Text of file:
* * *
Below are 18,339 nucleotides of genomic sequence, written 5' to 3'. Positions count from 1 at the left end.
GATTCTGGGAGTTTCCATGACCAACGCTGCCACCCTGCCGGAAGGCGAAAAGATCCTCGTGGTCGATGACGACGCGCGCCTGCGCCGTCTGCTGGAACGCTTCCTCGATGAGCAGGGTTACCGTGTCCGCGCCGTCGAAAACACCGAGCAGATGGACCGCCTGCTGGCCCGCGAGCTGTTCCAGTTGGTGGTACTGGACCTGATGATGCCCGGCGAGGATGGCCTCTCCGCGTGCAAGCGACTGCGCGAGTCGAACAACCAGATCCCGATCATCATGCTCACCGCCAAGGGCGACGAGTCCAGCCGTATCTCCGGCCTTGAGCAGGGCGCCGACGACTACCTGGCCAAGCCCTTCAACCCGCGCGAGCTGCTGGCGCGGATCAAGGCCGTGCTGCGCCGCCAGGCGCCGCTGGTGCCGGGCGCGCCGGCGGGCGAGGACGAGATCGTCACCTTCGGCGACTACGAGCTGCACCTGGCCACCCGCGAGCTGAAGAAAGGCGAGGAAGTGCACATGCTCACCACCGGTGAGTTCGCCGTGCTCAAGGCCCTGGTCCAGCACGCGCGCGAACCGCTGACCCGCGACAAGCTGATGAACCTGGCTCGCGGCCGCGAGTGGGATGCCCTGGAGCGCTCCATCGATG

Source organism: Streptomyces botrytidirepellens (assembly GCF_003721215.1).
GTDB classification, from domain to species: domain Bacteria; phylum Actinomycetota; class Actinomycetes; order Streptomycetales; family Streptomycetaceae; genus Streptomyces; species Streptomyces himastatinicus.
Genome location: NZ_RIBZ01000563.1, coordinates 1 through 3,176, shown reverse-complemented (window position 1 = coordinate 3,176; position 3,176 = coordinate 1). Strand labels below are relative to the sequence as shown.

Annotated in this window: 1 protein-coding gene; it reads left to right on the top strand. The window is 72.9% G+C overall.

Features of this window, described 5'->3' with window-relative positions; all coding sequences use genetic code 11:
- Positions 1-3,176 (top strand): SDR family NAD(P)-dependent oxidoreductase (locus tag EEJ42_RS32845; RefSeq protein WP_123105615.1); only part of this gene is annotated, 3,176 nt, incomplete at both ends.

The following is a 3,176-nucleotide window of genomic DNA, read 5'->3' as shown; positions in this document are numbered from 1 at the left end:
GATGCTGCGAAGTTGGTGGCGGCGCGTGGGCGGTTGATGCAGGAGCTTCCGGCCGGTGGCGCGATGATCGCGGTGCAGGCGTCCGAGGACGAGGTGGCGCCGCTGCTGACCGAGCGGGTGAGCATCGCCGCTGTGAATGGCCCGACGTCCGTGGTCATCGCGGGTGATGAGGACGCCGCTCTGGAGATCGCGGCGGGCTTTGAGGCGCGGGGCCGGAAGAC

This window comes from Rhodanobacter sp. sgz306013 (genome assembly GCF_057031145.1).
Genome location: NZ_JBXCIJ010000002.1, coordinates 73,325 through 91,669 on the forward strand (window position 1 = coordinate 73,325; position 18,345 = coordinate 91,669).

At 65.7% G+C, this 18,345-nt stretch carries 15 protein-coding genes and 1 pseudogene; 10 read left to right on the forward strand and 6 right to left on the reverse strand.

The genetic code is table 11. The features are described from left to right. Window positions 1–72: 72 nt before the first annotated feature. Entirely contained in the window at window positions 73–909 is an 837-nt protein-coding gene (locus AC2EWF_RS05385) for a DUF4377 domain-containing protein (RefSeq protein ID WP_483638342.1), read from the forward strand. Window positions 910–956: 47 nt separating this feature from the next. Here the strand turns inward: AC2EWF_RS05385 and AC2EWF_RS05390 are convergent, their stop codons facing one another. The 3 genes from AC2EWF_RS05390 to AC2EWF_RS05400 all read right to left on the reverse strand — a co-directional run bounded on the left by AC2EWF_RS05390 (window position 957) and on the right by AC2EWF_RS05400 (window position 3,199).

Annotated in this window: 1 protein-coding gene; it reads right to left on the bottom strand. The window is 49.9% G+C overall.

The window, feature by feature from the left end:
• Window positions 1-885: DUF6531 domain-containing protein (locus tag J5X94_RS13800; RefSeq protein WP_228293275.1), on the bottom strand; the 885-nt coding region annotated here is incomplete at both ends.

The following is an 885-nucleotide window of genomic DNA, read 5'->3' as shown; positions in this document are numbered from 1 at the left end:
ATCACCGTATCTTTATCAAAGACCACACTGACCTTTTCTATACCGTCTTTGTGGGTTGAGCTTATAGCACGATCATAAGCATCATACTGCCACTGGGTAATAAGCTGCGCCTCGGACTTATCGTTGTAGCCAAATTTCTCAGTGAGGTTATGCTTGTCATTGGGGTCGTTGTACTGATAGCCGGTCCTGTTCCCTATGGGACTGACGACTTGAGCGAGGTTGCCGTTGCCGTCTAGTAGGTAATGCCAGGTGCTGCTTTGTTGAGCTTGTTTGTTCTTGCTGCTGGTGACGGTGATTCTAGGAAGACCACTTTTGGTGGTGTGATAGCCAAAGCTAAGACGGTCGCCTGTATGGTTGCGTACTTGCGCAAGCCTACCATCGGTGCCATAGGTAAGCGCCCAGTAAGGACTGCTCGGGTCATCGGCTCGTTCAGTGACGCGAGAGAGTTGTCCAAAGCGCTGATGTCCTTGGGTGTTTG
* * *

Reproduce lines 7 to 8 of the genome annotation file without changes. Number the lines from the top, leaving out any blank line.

Features of this window, described 5'->3' with window-relative positions; all coding sequences use genetic code 11:
- Positions 1-3,176 (top strand): SDR family NAD(P)-dependent oxidoreductase (locus tag EEJ42_RS32845; RefSeq protein WP_123105615.1); only part of this gene is annotated, 3,176 nt, incomplete at both ends.